This means that if a financial institution wishes to share “transaction and experience” information with an affiliate, the financial institution must disclose that fact on the financial privacy notice, but does not have to give the consumer an opt-out right. If a financial institution wishes to disclose “creditworthiness” information with an affiliate in a manner that might otherwise cause the information to be considered a “consumer report” (i.e., for the affiliate’s everyday business purposes), the financial institution must disclose that fact on the financial privacy notice and provide the consumer with an opt-out right; otherwise, the financial institution risks being considered a “consumer reporting agency,” making it subject to a variety of burdensome regulatory requirements.
The FCRA itself does not provide clear guidance as to what constitutes “transaction or experience” information. However, the Federal Trade Commission, the former regulatory agency for the FCRA, explained in a 2011 staff report called “40 Years of Experience with the Fair Credit Reporting Act” (which, by the way, is an excellent FCRA resource) that:
[r]eports limited to transactions or experiences between the consumer and the entity making the report are not consumer reports. An opinion that is based only on transactions or experiences between the consumer and the reporting entity is also within the exception. For example, a creditor’s description of an account as “slow pay” would not be a consumer report if the description was based on the creditor’s own experience and did not come from a [consumer reporting agency].
The FTC also noted that a list provided by a creditor showing customers who have an account balance of $10,000 or more would be transaction or experience information. In contrast, any information beyond the reporting entity’s own first-hand transactions or experiences with a consumer would not qualify as transaction and experience, and the consumer would be entitled to opt out of such sharing to the extent that the information bears on the consumer’s creditworthiness or other personal characteristics, and is being shared in a manner that might otherwise cause the financial institution to be considered a consumer reporting agency. Moreover, application information “supplied by the consumer (including lists of [the consumer’s] assets and liabilities, and lists of the names of companies from whom the customer has purchased insurance and securities) is not the creditor’s ‘transaction or experience’ information because it includes the customer’s transactions with entities other than the creditor.”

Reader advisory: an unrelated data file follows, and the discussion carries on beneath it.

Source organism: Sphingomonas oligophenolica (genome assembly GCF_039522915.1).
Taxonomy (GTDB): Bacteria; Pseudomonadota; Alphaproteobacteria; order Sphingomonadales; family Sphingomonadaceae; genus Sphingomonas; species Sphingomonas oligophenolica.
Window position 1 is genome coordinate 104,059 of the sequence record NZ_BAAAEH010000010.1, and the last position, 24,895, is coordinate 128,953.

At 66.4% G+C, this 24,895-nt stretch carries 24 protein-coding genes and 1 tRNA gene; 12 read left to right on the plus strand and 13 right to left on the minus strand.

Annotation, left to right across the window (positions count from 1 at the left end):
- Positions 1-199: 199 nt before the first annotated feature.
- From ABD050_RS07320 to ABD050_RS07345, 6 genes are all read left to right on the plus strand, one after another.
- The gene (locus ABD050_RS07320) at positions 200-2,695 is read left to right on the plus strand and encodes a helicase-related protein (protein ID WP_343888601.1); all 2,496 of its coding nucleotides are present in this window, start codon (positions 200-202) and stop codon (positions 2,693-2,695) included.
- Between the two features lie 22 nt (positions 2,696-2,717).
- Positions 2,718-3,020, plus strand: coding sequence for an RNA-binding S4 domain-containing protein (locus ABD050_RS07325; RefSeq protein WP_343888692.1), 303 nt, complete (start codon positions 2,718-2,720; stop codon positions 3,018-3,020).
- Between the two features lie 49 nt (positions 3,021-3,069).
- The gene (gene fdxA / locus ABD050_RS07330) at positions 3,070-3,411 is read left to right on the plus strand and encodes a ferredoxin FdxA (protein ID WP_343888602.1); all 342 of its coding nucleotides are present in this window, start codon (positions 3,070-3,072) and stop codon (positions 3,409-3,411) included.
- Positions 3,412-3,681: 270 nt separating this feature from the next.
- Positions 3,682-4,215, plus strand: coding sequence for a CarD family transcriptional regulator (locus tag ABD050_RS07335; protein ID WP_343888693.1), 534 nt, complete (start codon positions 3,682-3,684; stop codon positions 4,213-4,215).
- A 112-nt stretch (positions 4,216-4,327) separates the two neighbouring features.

Sharing for Marketing Purposes
In addition, if the sharing is for marketing purposes as opposed to everyday business purposes, specific rules under the FCRA will govern the use of such information. The FCRA provides that a regulated person may not use “eligibility information” about a consumer received from an affiliate to make a solicitation for marketing purposes to the consumer, unless:
- it is clearly and conspicuously disclosed to the consumer;
- the consumer is “provided a reasonable opportunity and a reasonable and simple method to ‘opt out,’”; and
- the consumer has not opted out.
Under the FCRA, when eligibility information is shared to make solicitations for marketing purposes, the entity must disclose the sharing and provide an opportunity for the consumer to opt out before the information may be used for marketing purposes. Note that this opt-out is separate from the opt-out provided when sharing occurs between affiliates for everyday business purposes.
At a broad level, “eligibility information” is defined to mean any information that would be a “consumer report” under the FCRA, but for the exceptions for “transaction and experience” information and information that is shared under the authority of the affiliate-sharing opt-out. Thus, it generally includes any written, oral, or other communication of any information that bears on a consumer’s creditworthiness, credit standing, credit capacity, character, general reputation, personal characteristics, or mode of living that is used (or expected to be used) or collected in whole or in part for the purpose of serving as a factor in establishing the consumer’s eligibility for: (A) credit or insurance to be used primarily for personal, family, or household purposes; (B) employment purposes; or (C) any other permissible purpose under the FCRA. However, note that eligibility information does not include “aggregate or blind data that does not contain personal identifiers such as account numbers, names, or addresses.”
Thus, when eligibility information is shared between affiliates for solicitation or marketing purposes, this sharing must be properly disclosed in the “affiliates to market to you” category on the notice, and the consumer must have a right to opt out of the use of such information for marketing purposes.
It can be difficult to grasp the nuances between the GLBA and FCRA and how the different categories of data sharing in the financial privacy notice relate to the requirements under each law. But understanding the interplay between these two laws is critical when sharing any consumer information, no matter who the recipient is.